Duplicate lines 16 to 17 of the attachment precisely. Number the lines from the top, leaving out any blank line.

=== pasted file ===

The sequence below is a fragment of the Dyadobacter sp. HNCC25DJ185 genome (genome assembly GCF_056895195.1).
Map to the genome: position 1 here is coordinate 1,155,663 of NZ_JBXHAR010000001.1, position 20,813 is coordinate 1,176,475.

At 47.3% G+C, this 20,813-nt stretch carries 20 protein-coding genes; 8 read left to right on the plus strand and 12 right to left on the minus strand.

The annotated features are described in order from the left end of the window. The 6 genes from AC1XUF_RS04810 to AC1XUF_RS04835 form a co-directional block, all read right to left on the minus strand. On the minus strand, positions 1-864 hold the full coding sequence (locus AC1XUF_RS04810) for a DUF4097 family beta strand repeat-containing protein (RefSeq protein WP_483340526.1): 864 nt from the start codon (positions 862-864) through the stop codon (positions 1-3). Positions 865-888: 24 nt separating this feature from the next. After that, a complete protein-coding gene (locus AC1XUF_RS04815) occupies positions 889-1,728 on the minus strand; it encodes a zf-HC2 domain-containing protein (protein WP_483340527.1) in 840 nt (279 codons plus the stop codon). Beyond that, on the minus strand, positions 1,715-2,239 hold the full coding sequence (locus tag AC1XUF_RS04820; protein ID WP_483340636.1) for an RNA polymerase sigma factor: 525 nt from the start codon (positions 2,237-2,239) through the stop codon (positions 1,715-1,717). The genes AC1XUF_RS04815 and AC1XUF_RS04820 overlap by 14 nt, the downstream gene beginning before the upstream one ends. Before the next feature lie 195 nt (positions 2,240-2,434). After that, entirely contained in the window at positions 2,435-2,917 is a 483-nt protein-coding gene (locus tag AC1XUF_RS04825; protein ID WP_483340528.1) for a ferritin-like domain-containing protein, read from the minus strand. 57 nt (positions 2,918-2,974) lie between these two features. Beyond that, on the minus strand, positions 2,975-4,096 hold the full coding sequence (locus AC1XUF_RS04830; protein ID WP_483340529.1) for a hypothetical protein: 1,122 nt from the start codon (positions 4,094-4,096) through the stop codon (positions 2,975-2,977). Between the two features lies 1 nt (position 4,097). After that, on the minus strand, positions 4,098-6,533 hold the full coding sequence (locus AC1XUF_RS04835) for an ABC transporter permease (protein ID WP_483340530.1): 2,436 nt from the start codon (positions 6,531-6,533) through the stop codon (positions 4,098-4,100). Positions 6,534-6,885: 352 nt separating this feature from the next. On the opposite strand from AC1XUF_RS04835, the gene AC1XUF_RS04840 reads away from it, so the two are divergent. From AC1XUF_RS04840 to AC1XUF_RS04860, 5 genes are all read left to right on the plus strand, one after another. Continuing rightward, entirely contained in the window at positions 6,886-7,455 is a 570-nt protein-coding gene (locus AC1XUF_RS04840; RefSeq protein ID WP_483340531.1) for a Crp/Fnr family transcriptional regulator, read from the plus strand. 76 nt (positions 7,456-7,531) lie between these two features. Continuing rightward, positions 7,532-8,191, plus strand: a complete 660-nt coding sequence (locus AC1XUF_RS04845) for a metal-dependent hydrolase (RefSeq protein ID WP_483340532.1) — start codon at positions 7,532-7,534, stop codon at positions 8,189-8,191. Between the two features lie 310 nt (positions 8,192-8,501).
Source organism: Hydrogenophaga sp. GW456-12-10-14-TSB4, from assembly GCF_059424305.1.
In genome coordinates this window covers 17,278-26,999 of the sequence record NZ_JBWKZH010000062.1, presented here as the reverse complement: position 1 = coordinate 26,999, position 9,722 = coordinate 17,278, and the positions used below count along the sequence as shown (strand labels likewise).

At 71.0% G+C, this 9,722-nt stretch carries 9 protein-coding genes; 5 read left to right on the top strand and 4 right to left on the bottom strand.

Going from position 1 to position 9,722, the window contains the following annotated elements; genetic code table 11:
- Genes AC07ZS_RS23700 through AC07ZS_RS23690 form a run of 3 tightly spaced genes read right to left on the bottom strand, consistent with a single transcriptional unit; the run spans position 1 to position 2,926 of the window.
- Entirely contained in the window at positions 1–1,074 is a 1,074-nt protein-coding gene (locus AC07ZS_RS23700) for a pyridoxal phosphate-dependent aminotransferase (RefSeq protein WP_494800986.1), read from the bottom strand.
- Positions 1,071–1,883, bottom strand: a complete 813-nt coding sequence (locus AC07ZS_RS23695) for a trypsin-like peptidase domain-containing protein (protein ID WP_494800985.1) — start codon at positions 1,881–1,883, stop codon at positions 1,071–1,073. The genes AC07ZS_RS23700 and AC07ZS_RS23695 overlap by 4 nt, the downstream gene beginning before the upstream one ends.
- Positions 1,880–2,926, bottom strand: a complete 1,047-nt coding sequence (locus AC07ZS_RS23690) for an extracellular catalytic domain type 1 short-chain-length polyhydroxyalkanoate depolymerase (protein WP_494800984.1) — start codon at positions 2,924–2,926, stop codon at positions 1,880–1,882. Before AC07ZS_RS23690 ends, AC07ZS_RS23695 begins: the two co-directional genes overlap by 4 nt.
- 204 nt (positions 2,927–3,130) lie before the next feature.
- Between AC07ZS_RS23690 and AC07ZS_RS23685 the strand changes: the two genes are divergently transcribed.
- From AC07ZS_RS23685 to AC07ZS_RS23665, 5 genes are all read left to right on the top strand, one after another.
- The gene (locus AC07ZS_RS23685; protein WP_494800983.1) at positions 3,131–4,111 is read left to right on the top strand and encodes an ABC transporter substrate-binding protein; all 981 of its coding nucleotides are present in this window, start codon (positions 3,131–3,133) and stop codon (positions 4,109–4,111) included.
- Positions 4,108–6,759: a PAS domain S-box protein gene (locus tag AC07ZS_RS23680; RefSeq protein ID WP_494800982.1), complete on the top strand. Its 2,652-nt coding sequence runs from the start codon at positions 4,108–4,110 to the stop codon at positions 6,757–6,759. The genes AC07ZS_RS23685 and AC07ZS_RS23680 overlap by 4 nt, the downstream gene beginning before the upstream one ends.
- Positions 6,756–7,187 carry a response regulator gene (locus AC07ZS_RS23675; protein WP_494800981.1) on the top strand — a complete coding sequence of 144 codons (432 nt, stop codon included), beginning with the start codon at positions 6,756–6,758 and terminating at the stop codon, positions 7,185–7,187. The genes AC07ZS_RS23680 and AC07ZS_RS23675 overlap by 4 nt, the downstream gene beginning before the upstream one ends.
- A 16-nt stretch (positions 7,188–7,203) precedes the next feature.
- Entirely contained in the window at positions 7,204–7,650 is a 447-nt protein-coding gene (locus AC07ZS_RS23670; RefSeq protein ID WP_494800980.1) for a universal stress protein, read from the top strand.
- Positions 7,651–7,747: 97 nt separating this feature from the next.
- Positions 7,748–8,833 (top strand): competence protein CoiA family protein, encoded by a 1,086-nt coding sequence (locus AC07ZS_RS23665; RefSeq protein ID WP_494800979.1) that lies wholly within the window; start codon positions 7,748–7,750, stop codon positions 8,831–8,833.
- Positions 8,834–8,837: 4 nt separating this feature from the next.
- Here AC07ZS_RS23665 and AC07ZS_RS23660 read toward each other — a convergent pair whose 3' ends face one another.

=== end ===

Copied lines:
- The gene (locus AC07ZS_RS23685; protein WP_494800983.1) at positions 3,131–4,111 is read left to right on the top strand and encodes an ABC transporter substrate-binding protein; all 981 of its coding nucleotides are present in this window, start codon (positions 3,131–3,133) and stop codon (positions 4,109–4,111) included.
- Positions 4,108–6,759: a PAS domain S-box protein gene (locus tag AC07ZS_RS23680; RefSeq protein ID WP_494800982.1), complete on the top strand. Its 2,652-nt coding sequence runs from the start codon at positions 4,108–4,110 to the stop codon at positions 6,757–6,759. The genes AC07ZS_RS23685 and AC07ZS_RS23680 overlap by 4 nt, the downstream gene beginning before the upstream one ends.